Second, as the title states, a lot of this book is based on the meaning of “home.” Though he was probably unconscious of this, Mr. Kevin taught me almost all I know about home. See, I was born in South Georgia. When I reluctantly left that friendly region at the difficult age of twelve, I vowed that I never would call another place my home. However, as time crawled on, I began to see that I never could truly call any place home, including my former town. Mr. Kevin did have a lot to do with this discovery, as you will see throughout the book.
Third, I want theatre to be a theme. Ever since I was nine I have wanted to be an author and an actress. Following my dreams has led me to learn many lessons and to meeting many life-altering acquaintances, such as my friend Kaylyn, who you will meet, and all of the wonderful people at Cue 52. I have learned to channel my own emotions in my character’s problems, whether that character is a fashion designer from the planet of Who (“The tinniest planet in the sky,” haha) or a rugged pirate sailing on the Caribbean, mate. Theatre has made me a much deeper person. Because of its help, I’m more able to deal with my own emotions. Acting is also constantly reminding me of how diverse this world is, inside and out.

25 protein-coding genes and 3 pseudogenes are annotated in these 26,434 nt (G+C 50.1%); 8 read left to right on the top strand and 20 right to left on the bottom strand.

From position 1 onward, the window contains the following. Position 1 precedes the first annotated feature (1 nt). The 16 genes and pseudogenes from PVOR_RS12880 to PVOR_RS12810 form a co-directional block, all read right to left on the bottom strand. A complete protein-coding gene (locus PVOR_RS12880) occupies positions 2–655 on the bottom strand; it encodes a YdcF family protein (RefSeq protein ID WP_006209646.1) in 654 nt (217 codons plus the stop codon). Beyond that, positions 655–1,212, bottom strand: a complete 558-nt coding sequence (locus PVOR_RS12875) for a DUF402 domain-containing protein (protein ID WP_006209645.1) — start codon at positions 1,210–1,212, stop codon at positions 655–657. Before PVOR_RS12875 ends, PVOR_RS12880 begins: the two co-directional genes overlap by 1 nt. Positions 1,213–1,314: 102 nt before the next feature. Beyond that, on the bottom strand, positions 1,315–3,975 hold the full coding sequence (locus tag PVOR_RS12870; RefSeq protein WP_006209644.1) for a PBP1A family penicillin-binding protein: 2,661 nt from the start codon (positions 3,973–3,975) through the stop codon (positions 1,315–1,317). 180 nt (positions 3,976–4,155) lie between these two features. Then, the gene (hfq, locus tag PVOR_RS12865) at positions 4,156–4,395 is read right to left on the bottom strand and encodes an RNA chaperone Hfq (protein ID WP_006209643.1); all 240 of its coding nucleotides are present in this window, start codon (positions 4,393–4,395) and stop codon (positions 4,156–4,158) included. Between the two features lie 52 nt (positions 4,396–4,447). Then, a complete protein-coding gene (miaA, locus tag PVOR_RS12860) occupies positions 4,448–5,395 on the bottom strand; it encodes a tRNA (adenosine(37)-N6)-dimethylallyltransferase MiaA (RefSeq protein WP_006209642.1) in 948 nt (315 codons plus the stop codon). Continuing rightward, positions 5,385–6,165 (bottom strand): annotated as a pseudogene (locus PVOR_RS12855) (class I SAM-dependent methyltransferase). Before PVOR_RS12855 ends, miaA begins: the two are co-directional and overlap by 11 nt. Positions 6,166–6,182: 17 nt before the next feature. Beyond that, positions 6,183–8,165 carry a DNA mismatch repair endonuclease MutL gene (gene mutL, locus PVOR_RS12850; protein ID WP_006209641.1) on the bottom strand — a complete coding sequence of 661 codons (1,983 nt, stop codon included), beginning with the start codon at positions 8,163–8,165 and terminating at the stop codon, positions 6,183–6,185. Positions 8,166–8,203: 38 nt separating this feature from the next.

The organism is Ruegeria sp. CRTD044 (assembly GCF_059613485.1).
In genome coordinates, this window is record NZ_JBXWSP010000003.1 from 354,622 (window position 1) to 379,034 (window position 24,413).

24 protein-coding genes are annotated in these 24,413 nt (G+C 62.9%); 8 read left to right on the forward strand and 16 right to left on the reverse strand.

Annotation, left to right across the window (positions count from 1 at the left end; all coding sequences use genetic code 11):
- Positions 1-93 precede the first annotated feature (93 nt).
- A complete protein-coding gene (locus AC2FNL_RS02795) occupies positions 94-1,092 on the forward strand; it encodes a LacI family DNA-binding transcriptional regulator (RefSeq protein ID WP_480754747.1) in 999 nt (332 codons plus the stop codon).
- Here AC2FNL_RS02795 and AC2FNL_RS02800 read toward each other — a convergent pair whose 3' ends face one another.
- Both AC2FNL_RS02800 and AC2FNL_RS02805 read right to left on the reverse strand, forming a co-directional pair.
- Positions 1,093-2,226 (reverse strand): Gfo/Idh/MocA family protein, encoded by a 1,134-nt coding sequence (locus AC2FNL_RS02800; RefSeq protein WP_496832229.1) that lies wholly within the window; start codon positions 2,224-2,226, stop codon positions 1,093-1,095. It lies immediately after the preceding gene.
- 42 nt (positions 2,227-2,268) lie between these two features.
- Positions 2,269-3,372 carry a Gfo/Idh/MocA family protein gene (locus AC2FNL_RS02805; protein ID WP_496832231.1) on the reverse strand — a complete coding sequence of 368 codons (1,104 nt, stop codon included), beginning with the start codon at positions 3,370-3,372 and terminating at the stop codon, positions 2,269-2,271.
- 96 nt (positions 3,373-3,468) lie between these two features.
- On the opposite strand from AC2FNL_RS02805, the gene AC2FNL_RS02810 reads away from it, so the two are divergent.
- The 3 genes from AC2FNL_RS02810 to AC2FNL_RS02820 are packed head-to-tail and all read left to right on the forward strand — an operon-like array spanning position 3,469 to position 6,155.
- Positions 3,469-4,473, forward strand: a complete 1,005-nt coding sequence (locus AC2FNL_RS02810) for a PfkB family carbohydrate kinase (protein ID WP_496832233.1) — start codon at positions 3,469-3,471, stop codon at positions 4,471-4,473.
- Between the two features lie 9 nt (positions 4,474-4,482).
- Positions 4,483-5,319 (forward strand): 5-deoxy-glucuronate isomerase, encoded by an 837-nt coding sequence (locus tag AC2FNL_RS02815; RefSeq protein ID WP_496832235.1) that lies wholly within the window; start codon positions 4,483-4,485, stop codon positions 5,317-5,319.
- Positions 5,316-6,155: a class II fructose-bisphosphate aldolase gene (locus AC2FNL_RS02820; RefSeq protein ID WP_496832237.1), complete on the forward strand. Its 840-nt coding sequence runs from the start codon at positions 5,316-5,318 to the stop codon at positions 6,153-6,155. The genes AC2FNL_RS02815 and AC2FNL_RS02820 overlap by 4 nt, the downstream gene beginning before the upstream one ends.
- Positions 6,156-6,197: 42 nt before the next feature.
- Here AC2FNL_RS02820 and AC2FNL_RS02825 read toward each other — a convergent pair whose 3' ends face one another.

The fourth theme in this book is love in all contexts: love for family, friends, mentors, God, strangers, and even boys. A particularly large problem that is inspected in this book is that I went through an interesting stage when I was twelve. Following one rather innocent “mistake,” I decided that I was going to be one of this new breed of independent women. I was going to be single forever, have minimal acquaintances, and follow what little dreams survived this heartless attack. I did not want anyone telling me what to do. Especially a guy. Time and a few people slowly unwound this absurd pledge. My heart was soon out of this bondage and I was free to love again. I want to describe this process, as I think it might have been an important stage in growing up. Perhaps everyone goes through this. You tell me.